The battle to preserve Britain’s opt-out from controversial European legislation barring employees from working more than 48 hours a week is being led by a West Midlands Tory MEP.

Philip Bushill-Matthews is supporting the British government’s attempts to retain the UK opt-out from the EU Working Time Directive – while opposition in Brussels is being led by a Labour politician.

It means he is in the unusual position of fighting to support the Labour Government, while many of Labour’s own MEPs are opposing it.

The directive, introduced into British law in 1998, is designed to prevent staff being pressured into working long hours by their employers. The opt-out, which applies to a number of countries including the UK, means that workers can enter into voluntary agreements allowing them to work longer hours if they wish.

Now, MEPs from across the European Union are calling for the opt-out to be abolished, partly at the prompting of trade unions.

The campaign to scrap it is led by Stephen Hughes, Labour MEP for the North East region, who acts as co-ordinator on employment issues for the 200-strong Party of European Socialists in the European Parliament, which includes the Labour group in Brussels.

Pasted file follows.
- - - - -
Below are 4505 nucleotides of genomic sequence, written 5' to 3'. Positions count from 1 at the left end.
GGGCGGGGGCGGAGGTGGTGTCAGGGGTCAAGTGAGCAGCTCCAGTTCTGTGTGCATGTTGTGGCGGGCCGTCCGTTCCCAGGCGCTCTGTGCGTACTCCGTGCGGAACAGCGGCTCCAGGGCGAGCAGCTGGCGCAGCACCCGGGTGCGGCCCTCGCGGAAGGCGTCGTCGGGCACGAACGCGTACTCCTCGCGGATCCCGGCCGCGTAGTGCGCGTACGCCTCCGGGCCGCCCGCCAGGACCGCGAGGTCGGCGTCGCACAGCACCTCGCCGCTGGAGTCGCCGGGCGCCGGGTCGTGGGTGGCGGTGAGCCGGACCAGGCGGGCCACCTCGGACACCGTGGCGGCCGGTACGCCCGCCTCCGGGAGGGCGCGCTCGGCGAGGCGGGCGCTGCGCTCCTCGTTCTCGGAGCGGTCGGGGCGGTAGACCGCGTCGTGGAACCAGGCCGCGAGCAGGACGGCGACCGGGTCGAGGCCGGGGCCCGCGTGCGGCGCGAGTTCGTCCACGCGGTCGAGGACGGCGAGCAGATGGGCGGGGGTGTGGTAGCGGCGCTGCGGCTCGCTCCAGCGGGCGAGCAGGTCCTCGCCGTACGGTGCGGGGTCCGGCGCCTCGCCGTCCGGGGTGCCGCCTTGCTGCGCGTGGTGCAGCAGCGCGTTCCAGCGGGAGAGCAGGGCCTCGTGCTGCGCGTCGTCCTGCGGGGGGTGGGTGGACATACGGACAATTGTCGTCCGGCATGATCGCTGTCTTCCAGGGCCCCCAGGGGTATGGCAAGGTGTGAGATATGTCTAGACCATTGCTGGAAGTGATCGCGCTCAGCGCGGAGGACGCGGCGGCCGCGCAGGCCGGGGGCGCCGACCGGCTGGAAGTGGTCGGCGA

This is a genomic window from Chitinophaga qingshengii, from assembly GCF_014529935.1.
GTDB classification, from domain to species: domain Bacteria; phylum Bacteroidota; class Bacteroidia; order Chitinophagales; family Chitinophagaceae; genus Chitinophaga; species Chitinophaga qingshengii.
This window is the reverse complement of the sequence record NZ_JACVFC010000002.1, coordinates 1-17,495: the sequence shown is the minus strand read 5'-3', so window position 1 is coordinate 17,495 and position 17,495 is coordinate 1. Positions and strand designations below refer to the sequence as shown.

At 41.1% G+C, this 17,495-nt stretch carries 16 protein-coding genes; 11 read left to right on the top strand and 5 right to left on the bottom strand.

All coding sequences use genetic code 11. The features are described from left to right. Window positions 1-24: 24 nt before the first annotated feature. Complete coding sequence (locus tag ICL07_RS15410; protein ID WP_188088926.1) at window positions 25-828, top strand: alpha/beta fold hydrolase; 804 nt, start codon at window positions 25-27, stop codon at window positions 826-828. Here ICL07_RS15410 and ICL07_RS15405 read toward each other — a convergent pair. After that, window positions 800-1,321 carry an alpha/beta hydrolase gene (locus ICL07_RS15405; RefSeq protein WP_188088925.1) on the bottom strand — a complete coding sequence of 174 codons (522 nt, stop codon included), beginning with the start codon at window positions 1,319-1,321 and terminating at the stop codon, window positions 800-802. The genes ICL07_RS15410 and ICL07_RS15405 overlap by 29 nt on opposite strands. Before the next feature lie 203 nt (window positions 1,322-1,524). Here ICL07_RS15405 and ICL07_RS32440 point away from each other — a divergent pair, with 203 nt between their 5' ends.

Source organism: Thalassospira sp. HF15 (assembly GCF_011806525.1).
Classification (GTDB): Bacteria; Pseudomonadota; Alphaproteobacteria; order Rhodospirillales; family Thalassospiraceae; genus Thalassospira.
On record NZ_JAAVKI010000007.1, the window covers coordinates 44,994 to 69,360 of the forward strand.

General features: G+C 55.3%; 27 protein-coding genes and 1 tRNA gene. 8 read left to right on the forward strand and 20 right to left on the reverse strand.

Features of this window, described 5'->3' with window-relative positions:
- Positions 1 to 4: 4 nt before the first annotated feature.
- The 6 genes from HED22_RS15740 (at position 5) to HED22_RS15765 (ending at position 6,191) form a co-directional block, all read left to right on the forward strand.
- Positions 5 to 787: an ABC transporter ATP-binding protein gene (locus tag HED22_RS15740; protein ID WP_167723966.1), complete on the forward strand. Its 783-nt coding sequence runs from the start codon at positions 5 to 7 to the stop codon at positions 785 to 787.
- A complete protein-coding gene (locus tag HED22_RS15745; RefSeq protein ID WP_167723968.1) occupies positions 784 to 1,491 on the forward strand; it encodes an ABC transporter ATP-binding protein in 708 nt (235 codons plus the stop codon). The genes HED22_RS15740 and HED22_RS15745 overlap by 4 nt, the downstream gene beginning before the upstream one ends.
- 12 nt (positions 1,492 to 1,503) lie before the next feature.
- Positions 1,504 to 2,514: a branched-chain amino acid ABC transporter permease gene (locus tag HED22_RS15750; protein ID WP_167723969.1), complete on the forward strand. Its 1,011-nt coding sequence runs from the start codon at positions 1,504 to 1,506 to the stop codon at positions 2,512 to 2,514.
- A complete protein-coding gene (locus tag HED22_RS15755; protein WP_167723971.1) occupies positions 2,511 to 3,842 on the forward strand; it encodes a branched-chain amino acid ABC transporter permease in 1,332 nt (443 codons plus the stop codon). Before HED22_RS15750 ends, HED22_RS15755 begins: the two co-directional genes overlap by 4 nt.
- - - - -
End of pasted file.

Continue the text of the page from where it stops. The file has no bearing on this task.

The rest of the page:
Leading the campaign to keep it is Mr Bushill-Matthews, a former leader of the Conservative group in Brussels. Tories support the opt-out, which was first agreed when former Conservative Prime Minister John Major led the UK.

Mr Bushill-Matthews said: “It is bizarre that on this issue of such importance to the UK, the two leading EU protagonists are not only both from the UK but are taking opposite positions.

“The further irony is that as a Conservative I am supporting the Labour government line. I have had the UK government minister in my office in Brussels ringing me up, seeking reassurance from me as a Conservative that we have enough colleagues from other countries to win the day, because they cannot count on their own people.”

But not every Labour MEP is rebelling. West Midlands MEP Michael Cashman (Lab) said he was supporting the government in its view that Britain should keep the opt-out.